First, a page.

A Tale of Two States – Jon Luers

A Tale of Two States – Jon Luers

America is currently enjoying what is really an unprecedented good period economically.  We have record employment nationally, record tax receipts, and relatively low interest rates. But Illinois is not fully participating: people, jobs, and business are being discouraged and driven out by high taxes, and by politicians generally more interested in bragging about how much they are doing for people than in how much the people are accomplishing themselves.  Illinois could become more competitive and participate more in the economic good times, but the voters and politicians would need to embrace policies that encourage growth, and stop punishing achievement.

You may have noticed that gas prices have been coming down lately—as I write this, a gallon of gas can be bought for as little as $1.859 in the far western suburbs.  This is possible because of the abundant supply of oil being produced by “fracking” technology, developed by private enterprise in the US.  The technology has been so successful that the US is overtaking Saudi Arabia as the largest producer of oil, and OPEC has been rendered powerless to control the price, because if they reduce output, American companies will just gain market share.

The heart of this revolution, of course, is in Texas.

The San Antonio Business Journal reported in August: “Overall, Texas has added 217,600 jobs in the first half of 2018, according to the Dallas Fed’s Texas economic update. And its annualized job growth rate of 3.6 percent is double the rate of the US rate.

“The Texas oil and gas industry has seen a 22 percent job growth this year, the largest growth rate among industries in the state.”

Further, “Wages are expected to rise, as the unemployment rate in Texas is near an all-time low at 4 percent.”  This is in a state that assesses no personal income tax, has a maximum sales tax rate of 8.25%, and has an average effective property tax rate of 1.9% (compared to 2.32% for Illinois).  It also has a Republican governor and more than 60% Republicans in both houses of their legislature.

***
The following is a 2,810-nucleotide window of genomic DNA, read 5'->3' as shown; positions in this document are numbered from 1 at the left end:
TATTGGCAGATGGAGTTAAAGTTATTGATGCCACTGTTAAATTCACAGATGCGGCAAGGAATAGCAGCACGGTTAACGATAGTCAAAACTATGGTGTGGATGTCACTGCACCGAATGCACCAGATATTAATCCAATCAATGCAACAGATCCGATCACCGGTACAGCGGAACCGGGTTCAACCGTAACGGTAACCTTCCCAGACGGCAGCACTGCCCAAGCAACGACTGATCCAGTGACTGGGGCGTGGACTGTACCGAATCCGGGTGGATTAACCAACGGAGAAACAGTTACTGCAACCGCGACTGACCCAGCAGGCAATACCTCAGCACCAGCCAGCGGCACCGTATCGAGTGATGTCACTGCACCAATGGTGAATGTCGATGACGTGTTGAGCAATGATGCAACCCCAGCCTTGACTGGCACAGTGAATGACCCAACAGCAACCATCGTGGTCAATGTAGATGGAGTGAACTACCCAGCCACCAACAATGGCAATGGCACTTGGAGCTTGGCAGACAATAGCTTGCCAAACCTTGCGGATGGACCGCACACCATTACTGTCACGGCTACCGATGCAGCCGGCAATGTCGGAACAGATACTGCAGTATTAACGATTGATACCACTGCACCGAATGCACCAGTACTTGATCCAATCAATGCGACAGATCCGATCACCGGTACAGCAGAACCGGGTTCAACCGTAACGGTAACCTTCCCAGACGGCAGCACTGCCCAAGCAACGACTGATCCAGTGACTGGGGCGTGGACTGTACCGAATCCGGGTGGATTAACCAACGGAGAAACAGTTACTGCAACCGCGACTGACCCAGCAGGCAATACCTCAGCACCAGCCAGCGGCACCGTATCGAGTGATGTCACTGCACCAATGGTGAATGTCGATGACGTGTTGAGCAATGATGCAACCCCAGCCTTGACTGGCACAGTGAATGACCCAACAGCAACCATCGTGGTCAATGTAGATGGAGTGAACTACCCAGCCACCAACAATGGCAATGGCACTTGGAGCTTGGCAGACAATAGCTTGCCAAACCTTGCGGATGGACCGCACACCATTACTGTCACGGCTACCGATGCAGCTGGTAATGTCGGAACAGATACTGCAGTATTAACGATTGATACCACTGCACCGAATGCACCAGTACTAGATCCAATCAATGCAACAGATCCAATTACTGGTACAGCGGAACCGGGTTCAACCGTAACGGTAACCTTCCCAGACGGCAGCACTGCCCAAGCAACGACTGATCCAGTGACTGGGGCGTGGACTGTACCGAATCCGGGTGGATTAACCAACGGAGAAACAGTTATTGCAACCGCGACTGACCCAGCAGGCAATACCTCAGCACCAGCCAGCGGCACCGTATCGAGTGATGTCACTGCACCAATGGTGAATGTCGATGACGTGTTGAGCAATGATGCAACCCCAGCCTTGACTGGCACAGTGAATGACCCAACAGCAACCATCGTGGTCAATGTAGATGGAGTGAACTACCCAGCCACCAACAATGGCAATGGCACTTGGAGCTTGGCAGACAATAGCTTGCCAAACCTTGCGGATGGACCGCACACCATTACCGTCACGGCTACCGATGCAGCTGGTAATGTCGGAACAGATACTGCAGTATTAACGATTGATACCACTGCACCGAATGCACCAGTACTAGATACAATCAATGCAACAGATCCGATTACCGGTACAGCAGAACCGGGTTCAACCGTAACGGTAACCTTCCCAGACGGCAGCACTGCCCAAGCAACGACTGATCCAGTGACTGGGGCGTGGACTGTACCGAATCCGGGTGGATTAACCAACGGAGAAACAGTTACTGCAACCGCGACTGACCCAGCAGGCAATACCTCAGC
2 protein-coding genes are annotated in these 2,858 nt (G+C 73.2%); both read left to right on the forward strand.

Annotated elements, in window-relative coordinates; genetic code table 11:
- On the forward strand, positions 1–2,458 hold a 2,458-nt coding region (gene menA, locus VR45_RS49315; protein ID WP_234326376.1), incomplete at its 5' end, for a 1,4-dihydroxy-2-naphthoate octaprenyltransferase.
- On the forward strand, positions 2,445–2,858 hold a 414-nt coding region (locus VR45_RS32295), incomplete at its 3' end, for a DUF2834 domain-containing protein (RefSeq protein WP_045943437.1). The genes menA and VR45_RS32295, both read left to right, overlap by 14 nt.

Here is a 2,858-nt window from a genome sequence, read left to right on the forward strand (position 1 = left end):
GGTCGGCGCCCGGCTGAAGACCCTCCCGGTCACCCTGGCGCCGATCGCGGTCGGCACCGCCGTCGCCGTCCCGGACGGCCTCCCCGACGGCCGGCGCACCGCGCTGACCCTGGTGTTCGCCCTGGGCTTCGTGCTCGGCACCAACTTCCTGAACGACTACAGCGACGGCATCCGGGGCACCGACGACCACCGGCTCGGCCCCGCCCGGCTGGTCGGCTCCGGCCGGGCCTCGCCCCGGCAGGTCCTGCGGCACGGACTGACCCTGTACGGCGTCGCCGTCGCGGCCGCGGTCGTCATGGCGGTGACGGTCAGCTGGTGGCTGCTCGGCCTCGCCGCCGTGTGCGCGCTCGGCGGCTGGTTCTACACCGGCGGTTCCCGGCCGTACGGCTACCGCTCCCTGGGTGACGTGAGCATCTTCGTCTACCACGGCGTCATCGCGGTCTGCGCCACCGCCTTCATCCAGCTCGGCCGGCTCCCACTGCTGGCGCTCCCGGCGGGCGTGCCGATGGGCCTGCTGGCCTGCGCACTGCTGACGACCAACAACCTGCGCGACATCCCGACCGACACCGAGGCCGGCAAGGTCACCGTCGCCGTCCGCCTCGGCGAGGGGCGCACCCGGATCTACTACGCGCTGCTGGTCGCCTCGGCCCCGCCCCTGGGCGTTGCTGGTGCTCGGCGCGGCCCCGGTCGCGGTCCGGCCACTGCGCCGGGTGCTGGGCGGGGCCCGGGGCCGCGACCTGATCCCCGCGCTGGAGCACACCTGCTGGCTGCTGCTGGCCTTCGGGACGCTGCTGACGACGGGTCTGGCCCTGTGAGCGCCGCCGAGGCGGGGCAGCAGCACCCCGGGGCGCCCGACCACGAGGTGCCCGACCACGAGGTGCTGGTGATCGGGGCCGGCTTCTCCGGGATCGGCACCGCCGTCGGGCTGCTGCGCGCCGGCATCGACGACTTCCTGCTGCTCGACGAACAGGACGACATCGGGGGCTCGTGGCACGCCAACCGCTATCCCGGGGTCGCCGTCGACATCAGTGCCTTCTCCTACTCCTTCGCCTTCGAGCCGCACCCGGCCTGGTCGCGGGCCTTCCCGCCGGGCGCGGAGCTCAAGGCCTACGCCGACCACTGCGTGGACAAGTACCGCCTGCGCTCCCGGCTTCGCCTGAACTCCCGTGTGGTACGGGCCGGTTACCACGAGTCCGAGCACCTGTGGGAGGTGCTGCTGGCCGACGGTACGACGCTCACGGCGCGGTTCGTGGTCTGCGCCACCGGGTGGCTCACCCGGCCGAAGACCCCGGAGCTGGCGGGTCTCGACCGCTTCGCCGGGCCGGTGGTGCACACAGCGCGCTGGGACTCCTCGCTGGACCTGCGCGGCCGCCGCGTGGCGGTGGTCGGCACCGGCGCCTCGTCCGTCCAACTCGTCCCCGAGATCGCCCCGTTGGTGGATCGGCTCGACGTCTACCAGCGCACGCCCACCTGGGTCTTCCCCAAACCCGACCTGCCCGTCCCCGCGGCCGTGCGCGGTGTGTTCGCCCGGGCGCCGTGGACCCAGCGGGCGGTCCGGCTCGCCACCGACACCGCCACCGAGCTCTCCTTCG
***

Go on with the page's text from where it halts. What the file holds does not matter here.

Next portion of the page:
Illinois has shared some of the good news, but not nearly to the same extent. IllinoisPolicy.org reported, also this August: “Illinois experienced its sixth consecutive month of jobs growth in July, yet continues to trail the pace of growth in the rest of the nation for 2018.”  “Illinois’ unemployment rate fell to 4.2 percent from 4.3 percent in July, 0.3 percentage points higher than the national rate of 3.9 percent.”  “Since December 2017, the rest of the nation has expanded payrolls 31 percent faster than Illinois.”

The city of Houston has already grown to 2.3 million people while Chicago is at 2.7 million and losing population.  Texas is expected to gain three congressional seats after the 2020 census, while Illinois could lose two. Until Chicagoans and Illinoisans value growth, economically and population-wise, over politicians’ promises, we will continue to fall behind the rest of the country.

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